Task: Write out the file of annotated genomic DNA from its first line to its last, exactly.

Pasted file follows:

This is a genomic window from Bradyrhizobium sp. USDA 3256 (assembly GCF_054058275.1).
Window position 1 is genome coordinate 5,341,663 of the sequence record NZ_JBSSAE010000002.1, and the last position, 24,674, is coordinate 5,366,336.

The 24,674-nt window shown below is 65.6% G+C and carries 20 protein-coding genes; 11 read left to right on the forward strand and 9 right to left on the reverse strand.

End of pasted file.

This is a genomic window from Bradyrhizobium sp. USDA 3256 (assembly GCF_054058275.1).
Window position 1 is genome coordinate 5,341,663 of the sequence record NZ_JBSSAE010000002.1, and the last position, 24,674, is coordinate 5,366,336.

The 24,674-nt window shown below is 65.6% G+C and carries 20 protein-coding genes; 11 read left to right on the forward strand and 9 right to left on the reverse strand.